Huff: With Soleimani Gone, Iran Escalates Tensions with Iraqi Kurds

Iranian Foreign Minister Mohammad Javad Zarif (L) and Iraqi Kurdish leader Massud Barzani give a joint press conference following their meeting in Arbil, the capital of the Kurdish autonomous region of northern Iraq on August 26, 2014 . Zarif is on a two-day visit to Iraq, as it fights a …
SAFIN HAMED/AFP via Getty Images

Incensed Iraqi Kurdish officials last week hit back at taunts from Hezbollah chief Hassan Nasrallah, who lashed out at former Iraqi Kurdistan Region (KRG) President Masoud Barzani and Kurdish Peshmerga forces.

During a live broadcast on January 13 vowing revenge for the recently-slain Maj. Gen. Qassem Soleimani, Nasrallah minimized the Kurds’ role in defeating ISIS — while claiming credit for Iran and its affiliate proxy militants in Iraq.

Soleimani, the head of the Islamic Revolutionary Guard Corps (IRGC) Quds Force, managed Iran’s external terrorism operations before an American airstrike eliminated him from the battlefield this month.

“When Kurdistan was falling into the hands of ISIL [the Islamic State] and no one agreed to help you, the only one who responded to your call was Haj Qassem Suleimani, who arrived the next day along with officials from Hezbollah to Erbil,” said Nasrallah, adding that, “when the Islamic State was attacking, [President Masoud] Barzani was shivering from fear.”

Nasrallah demanded that Barzani and the Kurds show gratitude to Soleimani, saying Kurds must repay this good by being part of the effort to expel the Americans from Iraq and the region.

Nasrallah’s searing criticism in this latest spat presented the most vivid enmity between the sides to date. Iraqi Kurds took deep umbrage at the comments, with all factions of the KRG Parliament issuing a joint statement slamming Nasrallah, emphasizing that their Peshmerga forces, “destroyed the myth of ISIS’ invincibility on the battlefield, showed immense courage and gave their lives on behalf of the civilized world to defeat ISIS.”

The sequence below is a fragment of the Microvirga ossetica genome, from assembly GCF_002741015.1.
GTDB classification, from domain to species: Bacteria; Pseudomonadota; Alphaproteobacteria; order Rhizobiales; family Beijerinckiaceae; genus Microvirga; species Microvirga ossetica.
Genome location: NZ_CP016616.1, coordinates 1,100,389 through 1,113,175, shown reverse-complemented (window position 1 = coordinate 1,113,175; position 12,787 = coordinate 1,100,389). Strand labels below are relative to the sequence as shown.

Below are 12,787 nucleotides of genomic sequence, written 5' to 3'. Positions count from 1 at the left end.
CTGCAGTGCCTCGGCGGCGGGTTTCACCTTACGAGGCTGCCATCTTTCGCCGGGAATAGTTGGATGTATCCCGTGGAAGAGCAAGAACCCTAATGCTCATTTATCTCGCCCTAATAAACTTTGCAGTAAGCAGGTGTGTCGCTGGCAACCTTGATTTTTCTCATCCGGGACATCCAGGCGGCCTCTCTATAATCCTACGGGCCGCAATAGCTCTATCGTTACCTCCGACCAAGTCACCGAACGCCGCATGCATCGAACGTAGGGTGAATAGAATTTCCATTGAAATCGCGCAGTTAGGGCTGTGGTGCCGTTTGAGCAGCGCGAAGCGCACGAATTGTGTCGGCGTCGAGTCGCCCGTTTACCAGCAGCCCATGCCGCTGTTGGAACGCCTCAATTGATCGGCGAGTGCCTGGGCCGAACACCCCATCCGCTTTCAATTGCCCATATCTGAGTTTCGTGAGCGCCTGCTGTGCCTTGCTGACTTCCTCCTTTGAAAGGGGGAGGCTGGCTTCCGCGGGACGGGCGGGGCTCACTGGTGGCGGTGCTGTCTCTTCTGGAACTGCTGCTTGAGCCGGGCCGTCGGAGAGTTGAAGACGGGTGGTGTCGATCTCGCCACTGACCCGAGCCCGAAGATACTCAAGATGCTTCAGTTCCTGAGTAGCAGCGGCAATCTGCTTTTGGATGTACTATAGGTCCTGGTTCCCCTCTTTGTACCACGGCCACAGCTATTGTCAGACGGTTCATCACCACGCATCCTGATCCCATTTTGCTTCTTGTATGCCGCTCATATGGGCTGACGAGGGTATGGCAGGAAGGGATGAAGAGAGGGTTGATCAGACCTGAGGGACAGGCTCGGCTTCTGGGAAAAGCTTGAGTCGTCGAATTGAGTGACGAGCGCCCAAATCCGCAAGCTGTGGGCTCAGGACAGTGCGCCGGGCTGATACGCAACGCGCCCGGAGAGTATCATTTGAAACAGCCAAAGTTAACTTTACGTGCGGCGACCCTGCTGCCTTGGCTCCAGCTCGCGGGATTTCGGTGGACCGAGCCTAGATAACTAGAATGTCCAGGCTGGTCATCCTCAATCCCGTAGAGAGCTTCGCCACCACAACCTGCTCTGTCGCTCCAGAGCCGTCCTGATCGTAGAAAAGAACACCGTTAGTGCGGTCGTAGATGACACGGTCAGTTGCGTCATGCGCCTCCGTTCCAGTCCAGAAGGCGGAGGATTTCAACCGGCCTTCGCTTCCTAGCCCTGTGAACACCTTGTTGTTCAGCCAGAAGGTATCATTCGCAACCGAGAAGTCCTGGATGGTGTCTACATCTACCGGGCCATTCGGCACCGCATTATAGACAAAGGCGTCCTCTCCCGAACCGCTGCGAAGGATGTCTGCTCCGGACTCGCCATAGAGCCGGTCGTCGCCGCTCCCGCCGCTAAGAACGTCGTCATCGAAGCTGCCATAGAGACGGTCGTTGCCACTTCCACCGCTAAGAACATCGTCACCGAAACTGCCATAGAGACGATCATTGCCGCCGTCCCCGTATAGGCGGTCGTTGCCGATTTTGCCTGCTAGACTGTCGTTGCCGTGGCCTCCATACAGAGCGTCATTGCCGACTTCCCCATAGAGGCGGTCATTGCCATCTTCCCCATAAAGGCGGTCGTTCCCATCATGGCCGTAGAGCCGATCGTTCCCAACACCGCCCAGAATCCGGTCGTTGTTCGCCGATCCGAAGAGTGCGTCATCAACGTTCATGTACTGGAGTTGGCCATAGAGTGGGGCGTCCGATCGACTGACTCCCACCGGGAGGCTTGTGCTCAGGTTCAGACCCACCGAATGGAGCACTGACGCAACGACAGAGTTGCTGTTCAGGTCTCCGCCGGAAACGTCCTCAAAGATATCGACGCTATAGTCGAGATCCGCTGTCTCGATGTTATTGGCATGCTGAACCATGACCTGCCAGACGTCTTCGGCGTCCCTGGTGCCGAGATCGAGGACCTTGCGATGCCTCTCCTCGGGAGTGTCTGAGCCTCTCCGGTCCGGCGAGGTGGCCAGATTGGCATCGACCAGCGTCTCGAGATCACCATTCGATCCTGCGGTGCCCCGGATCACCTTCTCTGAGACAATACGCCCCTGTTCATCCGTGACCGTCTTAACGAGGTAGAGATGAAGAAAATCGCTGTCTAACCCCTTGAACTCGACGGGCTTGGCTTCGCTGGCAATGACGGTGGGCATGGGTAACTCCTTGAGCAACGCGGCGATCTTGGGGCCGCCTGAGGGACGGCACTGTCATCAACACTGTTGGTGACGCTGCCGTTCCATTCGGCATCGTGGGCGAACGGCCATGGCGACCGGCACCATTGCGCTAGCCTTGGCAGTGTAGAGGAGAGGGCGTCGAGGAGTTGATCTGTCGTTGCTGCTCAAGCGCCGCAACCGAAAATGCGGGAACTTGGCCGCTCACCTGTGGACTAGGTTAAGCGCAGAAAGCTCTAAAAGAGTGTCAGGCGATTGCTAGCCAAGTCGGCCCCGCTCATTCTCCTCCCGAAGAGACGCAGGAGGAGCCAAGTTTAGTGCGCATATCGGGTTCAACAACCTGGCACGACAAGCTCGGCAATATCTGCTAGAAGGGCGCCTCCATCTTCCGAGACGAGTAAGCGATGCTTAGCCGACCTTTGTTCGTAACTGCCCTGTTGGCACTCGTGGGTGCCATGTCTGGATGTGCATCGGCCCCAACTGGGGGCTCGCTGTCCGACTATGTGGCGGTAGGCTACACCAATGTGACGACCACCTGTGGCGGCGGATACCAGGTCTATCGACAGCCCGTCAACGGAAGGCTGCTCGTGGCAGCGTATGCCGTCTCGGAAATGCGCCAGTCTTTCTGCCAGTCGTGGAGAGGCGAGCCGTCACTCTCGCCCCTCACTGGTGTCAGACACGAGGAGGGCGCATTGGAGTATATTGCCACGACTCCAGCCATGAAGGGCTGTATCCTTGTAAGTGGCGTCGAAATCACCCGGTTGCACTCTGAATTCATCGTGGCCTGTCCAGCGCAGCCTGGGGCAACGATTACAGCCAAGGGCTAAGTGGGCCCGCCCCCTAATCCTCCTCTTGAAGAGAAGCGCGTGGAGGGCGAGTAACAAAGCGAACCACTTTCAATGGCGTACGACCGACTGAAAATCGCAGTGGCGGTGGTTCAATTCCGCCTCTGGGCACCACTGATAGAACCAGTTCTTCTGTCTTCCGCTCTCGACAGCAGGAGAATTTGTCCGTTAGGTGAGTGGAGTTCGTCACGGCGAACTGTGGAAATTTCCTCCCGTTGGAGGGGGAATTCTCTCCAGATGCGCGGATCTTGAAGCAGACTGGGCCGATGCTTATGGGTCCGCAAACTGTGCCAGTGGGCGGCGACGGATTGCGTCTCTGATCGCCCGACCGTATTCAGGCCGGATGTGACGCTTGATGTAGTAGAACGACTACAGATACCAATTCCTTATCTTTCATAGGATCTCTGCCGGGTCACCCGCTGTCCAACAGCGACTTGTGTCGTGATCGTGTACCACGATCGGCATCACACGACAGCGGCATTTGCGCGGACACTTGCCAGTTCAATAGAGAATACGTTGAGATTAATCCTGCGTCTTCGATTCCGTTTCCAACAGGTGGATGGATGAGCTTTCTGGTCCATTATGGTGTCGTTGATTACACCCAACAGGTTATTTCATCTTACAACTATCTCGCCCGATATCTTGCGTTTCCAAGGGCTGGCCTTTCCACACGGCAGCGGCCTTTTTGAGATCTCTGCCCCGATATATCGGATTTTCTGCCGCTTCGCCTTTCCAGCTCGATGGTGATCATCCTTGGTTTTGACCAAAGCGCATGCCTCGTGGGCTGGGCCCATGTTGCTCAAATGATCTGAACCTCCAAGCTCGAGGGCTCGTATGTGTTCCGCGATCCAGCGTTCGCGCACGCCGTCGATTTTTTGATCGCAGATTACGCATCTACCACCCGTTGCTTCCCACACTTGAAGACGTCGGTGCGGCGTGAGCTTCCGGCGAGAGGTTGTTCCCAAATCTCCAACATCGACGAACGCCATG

Masoud Barzani, president of the semi-autonomous enclave from 2005 to 2017, was commander-in-chief while more than 2,000 Peshmerga were killed and 10,000 wounded in the battle to roll back the caliphate.

“It was the Peshmerga force who protected Erbil and Kurdistan, not anyone else,” declared KRG Spokesman Jutiar Adil.

“It comes as surprise that you, with a shaky voice and in a childish manner, attack … [and] disrespect a brave nation, while you haven’t seen sunlight for years because you hide underground in basements, insult and mock a heroic people. Instead of this unjustified attack you should have defended a persecuted people who have suffered injustice for years,” Adil fired back.

“You who do not dare raise your head for fear of your enemies, so what makes you harass a people without any connection to you?” adding that, “President Barzani is a symbol of the steadfastness of a nation, and you, oh coward, are too little to reach it.”

Adil’s tone is tame by American standards, but Kurdish decorum largely avoids the name-calling and drama dominating today’s discourse in the West, hence it would be unusual to see a senior statesman like Barzani respond in-kind to Nasrallah’s remarks.

“President Barzani devoted all his life to confronting oppressors and to liberating his people, and during the battles to confront ISIS … as commander of the Peshmerga forces … he had a heroic role that made all the people of Kurdistan and many world leaders bear witness to their courage,” responded current KRG President Nechirvan Barzani.

During his tenure, Masoud Barzani declined multiple invitations to visit Tehran, citing the regime’s refusal to display the Kurdish flag during official events, but previously expressed gratitude to Iran for its role.